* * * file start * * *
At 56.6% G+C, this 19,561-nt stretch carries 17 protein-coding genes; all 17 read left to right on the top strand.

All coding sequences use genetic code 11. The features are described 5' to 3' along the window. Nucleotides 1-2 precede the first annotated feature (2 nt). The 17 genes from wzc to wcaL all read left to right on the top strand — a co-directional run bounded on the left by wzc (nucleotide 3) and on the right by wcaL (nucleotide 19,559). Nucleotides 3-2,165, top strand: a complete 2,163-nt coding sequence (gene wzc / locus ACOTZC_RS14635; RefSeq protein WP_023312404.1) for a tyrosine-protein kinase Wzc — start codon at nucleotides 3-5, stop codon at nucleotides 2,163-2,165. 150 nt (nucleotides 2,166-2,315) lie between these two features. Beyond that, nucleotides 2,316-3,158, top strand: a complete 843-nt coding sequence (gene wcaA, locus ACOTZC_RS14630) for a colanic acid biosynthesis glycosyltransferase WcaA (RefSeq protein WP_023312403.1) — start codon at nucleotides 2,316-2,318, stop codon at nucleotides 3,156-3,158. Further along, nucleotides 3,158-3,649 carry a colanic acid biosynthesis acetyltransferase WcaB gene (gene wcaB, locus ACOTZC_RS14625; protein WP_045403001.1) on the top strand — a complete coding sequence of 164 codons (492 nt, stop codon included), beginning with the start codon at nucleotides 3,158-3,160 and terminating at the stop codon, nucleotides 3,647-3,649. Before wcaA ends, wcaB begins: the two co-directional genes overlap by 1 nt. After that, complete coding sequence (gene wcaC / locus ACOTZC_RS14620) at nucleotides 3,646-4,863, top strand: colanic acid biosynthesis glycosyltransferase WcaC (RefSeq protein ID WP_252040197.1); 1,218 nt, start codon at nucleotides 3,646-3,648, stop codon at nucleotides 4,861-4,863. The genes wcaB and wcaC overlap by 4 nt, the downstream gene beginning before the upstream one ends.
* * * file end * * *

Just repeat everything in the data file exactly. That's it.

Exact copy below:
At 56.6% G+C, this 19,561-nt stretch carries 17 protein-coding genes; all 17 read left to right on the top strand.

All coding sequences use genetic code 11. The features are described 5' to 3' along the window. Nucleotides 1-2 precede the first annotated feature (2 nt). The 17 genes from wzc to wcaL all read left to right on the top strand — a co-directional run bounded on the left by wzc (nucleotide 3) and on the right by wcaL (nucleotide 19,559). Nucleotides 3-2,165, top strand: a complete 2,163-nt coding sequence (gene wzc / locus ACOTZC_RS14635; RefSeq protein WP_023312404.1) for a tyrosine-protein kinase Wzc — start codon at nucleotides 3-5, stop codon at nucleotides 2,163-2,165. 150 nt (nucleotides 2,166-2,315) lie between these two features. Beyond that, nucleotides 2,316-3,158, top strand: a complete 843-nt coding sequence (gene wcaA, locus ACOTZC_RS14630) for a colanic acid biosynthesis glycosyltransferase WcaA (RefSeq protein WP_023312403.1) — start codon at nucleotides 2,316-2,318, stop codon at nucleotides 3,156-3,158. Further along, nucleotides 3,158-3,649 carry a colanic acid biosynthesis acetyltransferase WcaB gene (gene wcaB, locus ACOTZC_RS14625; protein WP_045403001.1) on the top strand — a complete coding sequence of 164 codons (492 nt, stop codon included), beginning with the start codon at nucleotides 3,158-3,160 and terminating at the stop codon, nucleotides 3,647-3,649. Before wcaA ends, wcaB begins: the two co-directional genes overlap by 1 nt. After that, complete coding sequence (gene wcaC / locus ACOTZC_RS14620) at nucleotides 3,646-4,863, top strand: colanic acid biosynthesis glycosyltransferase WcaC (RefSeq protein ID WP_252040197.1); 1,218 nt, start codon at nucleotides 3,646-3,648, stop codon at nucleotides 4,861-4,863. The genes wcaB and wcaC overlap by 4 nt, the downstream gene beginning before the upstream one ends.